An attempt was made to turn the jet of Example 1 around so that the air, at 2 psig, flowed countercurrent to the 150/34 Type 56 Dacron yarn. The same yarn speed conditions were applied as in Example 6, except that, to avoid lap-ups caused by the excessive overfeed, the take-up rate had to be increased to 67.9 meters/minute. The resulting yarn had only a samll amount of interlacing, the nodes being infrequent and easily pulled out upon extending the yarn slightly. The combination of low overfeed and limited interlacing thus resulted in excessive loss of both covering power and pick resistance. It was concluded from this experiment that the pick-resistant yarn of this invention could be obtained only by using a cocurrent-flow jet.
In this example a comparison was made between the pick resistance of fabrics made from a textured interlaced yarn of this invention and a twisted yarn. The interlaced yarn was the 150/34 Type 56 Dacron of Example 5, while the twisted yarn was made by plying two ends of textured 100/34 Type 56 Dacron having 6 turns of Z twist. The interlaced yarn was knitted into a 6.10-g/yd.sup.2 Swiss-pique and the other into a 9.37-g/yd.sup.2 Swiss-pique, and the fabrics were submitted to the Mace test. Results are summarized in Table 4.
Table 4______________________________________Mace Test Ratings of Fabrics fromInterlaced and Twisted Yarns Mace RatingYarn Type Fabric Side Length Width______________________________________Interlaced Face 4 3Twisted Face 4-3 3Interlaced Back 5-4 5-4Twisted Back 5-4 4-3______________________________________
Especially taking into account that the fabric from the twisted yarn had the advantages of both a higher-denier yarn and a heavier-weight fabric, each of which should improve the pick resistance, it is believed that these results indicate that the interlaced yarn is equal or perhaps even superior to the twisted yarn.
Five samples of 150/34 Type 56 Dacron yarn were textured, two on the Scragg CS-12 single-heater machine and three on the ARCT FTF double-heater machine, for a carefully controlled comparison of interlaced with non-interlaced yarns. Preparations of samples 1 and 2, textured on the Scragg and then autoclaved at 230 stepped jet of Example 1 was operated, at 24 psig, above the final feed roll of sample 2, but not of control sample 1. Operating conditions were:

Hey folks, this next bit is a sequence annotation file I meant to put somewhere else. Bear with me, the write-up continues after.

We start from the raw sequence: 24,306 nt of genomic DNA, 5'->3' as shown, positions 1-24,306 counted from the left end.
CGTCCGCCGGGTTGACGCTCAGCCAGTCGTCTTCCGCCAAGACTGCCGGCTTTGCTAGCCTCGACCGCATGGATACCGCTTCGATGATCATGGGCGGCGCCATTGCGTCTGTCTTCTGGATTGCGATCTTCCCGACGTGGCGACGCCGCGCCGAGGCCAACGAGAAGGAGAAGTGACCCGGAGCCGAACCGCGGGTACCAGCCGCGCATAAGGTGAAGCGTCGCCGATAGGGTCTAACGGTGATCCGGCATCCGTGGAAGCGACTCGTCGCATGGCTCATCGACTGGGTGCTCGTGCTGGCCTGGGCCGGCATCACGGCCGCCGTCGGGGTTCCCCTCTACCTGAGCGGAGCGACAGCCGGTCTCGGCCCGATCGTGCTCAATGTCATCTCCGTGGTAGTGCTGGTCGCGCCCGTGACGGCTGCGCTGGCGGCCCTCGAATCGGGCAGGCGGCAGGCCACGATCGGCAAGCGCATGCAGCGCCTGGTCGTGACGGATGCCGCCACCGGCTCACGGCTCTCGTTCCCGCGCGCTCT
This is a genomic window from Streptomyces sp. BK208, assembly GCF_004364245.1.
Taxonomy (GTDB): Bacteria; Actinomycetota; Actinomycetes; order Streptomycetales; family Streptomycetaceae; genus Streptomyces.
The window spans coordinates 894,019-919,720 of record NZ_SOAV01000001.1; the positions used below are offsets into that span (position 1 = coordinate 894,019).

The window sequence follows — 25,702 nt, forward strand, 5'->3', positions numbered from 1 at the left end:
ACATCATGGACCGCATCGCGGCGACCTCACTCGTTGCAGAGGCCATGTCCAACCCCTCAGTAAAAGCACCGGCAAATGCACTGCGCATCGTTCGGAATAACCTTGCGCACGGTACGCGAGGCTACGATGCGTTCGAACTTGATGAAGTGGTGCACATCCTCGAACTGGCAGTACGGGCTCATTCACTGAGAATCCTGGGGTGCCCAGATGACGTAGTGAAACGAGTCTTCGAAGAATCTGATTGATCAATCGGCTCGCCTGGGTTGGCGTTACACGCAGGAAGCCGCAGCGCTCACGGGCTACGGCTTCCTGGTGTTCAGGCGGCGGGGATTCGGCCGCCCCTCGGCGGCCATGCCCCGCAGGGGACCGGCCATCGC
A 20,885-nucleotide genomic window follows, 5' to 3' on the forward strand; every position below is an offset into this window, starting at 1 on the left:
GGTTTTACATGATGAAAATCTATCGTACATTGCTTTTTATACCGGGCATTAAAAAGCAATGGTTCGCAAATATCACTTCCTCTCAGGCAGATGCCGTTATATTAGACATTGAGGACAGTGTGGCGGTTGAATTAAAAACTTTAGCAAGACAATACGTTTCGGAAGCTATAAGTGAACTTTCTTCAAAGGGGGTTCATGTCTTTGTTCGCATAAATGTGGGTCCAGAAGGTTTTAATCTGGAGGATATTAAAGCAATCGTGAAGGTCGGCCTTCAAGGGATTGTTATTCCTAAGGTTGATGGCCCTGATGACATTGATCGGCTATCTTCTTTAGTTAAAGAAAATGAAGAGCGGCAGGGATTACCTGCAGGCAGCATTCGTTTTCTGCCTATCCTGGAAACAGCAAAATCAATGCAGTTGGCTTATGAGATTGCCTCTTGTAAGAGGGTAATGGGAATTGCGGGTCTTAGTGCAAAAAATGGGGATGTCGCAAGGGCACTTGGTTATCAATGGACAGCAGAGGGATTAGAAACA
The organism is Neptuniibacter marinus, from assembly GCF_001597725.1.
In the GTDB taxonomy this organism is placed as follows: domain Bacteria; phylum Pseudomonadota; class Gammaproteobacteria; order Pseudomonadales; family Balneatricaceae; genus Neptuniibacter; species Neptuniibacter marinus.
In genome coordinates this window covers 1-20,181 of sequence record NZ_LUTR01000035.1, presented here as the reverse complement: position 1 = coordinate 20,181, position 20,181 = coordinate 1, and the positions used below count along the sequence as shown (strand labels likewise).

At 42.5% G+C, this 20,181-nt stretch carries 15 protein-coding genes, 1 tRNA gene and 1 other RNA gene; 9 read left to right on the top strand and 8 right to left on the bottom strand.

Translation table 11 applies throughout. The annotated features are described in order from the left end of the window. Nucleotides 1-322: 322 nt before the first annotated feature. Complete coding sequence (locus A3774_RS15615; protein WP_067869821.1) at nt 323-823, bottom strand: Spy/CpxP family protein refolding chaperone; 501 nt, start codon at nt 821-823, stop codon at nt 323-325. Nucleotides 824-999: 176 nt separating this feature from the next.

Bottom overfeed +1%Top Overfeed +8%Heater temperature 200Twist 63 tpiYarn speed 106 yds/min
Samples 3, 4 and 5 were textured on the ARCT FTF machine, with no jet with sample 3, an Example 1 jet at 22 psig with sample 4, and a 28 psig jet with sample 5, both jets being between the top roll and the take-up package. Operating conditions were:
Bottom overfeed 0%Second overfeed +13.7%Top overfeed -1.75%Twist 63 tpiYarn speed 73 meters/minBottom heater temperature 200Top heater temperature 210
All five yarns were then knitted with a Ponte-diRoma switch on an 18-cut machine, and the resulting fabrics were dyed a smoke-grey for easy observation of picks. Table 5 shows the results obtained on the mace tester.
Table 5______________________________________Mace Test Ratings of Knitted Fabrics fromYarns Made on Texturing Machines with andWithout Integral JetsSample Face Rating Back Rating Length Width Length Width______________________________________1 (not interlaced) 3 2 3 42 (interlaced) 5-4 4 4 5-43 (not interlaced) 4-3 4-3 4 34 (interlaced) 4 5-4 4 5-45 (interlaced) 4 4 4 5-4______________________________________
These data show a pattern of significantly improved pick ratings of the interlaced-yarn fabrics over their noninterlaced controls. Comparison of Samples 4 and 5 indicates, on the ARCT machine and with the 150/34 Dacron yarn, that an air pressure of 22 psig was sufficient to provide maximum pick resistance and that there was no merit in applying the noisier and more expensive 28 psig air pressure.
Textile fabrics of improved pick-resistance obtained using the yarns of the present invention are the subject of copending application serial No. 217,060, now U.S. patent No. 3,824,776 filed on even date herewith.
It will be appreciated from the foregoing that various modifications may be made in the invention as described above.